technology: June 2011 Archives

A video of an elderly couple trying to use a webcam to take a photo of themselves with a birthday cake has become an internet hit after being uploaded to YouTube.

The minute-long clip is said to show the pair, Rita and Frank, trying to take a photo of themselves holding a cake to email to friends for Frank's 84th Birthday.

But the duo are blissfully unaware that they're actually recording a video on their new Mac using the PhotoBooth software, rather than taking a still image.

As a result, we get to hear Rita repeatedly ask "Did you hear a click?" as the pair try to work out what's is going on. All while inadvertently becoming internet stars.

275x250.jpg An Australian inventor has created a hover-bike which he claims could soon be capable of travelling at 170mph and 10,000ft.

Admittedly Chris Malloy's prototype has currently only hovered while tethered to the ground, but the designer is confident about his vehicle's potential.

He says the Kevlar reinforced carbon fiber hover bike will eventually steer like a traditional motorbike and outperform a two-blade aircraft in the air.

Suggested uses including aerial cattle mustering, search and rescue and aerial survey… we think he forgot to mention 'recreating scenes from Star Wars'.

Boffins in Prague have created a juggling robot which is capable of throwing and catching five balls moving at a time.

The team from Czech Technical University's Department of Control Engineering say the machine is an example of how motors can be used for precision tasks.

Dubbed 'Servo Juggler' it uses two mechanical vertical arms mounted on a motor and able to move horizontally to toss over a ball between each other on a parabolical trajectory.

A high-speed camera mounted at the front then detects the movement of individual balls and the system then calculated the ideal catching/throwing point. Sounds like a load of old balls to us.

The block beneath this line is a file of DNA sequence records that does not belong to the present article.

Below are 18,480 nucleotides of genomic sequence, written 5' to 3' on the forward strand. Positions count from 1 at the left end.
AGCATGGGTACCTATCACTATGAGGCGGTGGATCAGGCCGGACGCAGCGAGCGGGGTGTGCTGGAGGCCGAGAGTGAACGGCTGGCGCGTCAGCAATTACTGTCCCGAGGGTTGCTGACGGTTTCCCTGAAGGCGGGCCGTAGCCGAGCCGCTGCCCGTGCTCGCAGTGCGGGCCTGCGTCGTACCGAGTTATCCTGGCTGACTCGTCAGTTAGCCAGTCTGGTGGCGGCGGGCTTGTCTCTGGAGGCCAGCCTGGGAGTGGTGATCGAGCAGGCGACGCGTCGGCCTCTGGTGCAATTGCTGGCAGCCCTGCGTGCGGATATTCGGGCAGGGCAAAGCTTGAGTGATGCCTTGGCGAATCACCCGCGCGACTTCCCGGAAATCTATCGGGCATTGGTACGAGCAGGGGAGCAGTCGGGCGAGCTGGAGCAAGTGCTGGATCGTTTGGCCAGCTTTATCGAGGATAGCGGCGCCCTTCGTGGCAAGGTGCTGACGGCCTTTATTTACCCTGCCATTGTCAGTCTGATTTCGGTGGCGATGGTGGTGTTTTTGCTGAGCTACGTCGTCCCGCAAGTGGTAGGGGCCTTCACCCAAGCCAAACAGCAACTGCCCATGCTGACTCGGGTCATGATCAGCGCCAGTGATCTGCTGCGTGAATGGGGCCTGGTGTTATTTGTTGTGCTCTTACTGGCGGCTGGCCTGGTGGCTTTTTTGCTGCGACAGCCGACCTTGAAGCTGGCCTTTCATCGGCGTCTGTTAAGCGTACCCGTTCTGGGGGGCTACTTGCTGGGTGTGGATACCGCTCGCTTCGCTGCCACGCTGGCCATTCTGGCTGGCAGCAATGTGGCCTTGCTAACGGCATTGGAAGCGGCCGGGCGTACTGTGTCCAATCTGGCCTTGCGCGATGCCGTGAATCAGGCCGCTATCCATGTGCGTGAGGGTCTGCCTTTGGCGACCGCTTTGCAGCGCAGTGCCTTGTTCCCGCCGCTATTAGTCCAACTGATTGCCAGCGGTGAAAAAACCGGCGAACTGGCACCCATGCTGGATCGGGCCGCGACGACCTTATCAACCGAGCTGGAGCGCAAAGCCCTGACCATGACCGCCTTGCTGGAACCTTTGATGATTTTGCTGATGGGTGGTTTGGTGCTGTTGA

275x250.jpg The world's fastest Rubik's Cube-solving robot has been developed -- but it's still not as fast as the most Rubik-ly skilled human.

Named Ruby, the robot built by students at Swinburne University of Technology can solve the scrambled puzzle in just over 10 seconds.

While that includes the time taken to scan the initial status of the cube, it's still relatively slow compared to Rubik's fan Feliks Zemdegs, who has a world record of 6.24 seconds.

However, it's considerably faster than the previous Rubik's robot record holder, that took 18.2 second to complete the puzzle in October 2010. And a lot faster than us, we started in 1984 and haven't finished yet.

275x250.jpgOur dream of flying over cars on our morning commute into Newslite Towers with a jet-pack strapped to out back is one step closer to reality today.

That's because makers Martin Jetpack from New Zealand, have conducted test flights during which they cruised to 5,000ft and deployed a parachute.

Bosses at the firm say the success of the test-flight - which was conducted in the sky over the Canterbury Plains - means the £60,000 device could be on sale within 18 months.

In the flight a dummy was attached to the jetpack and flown by remote control from a helicopter to 5,000ft before descending to 2,000 feet and then deploying the parachute.

This means it set new records for the fastest jet-pack climb rate (800ft per minute) highest altitude (5,000ft) and longest jet-pack flight (9:46 minutes)… now where do we sign up for one.

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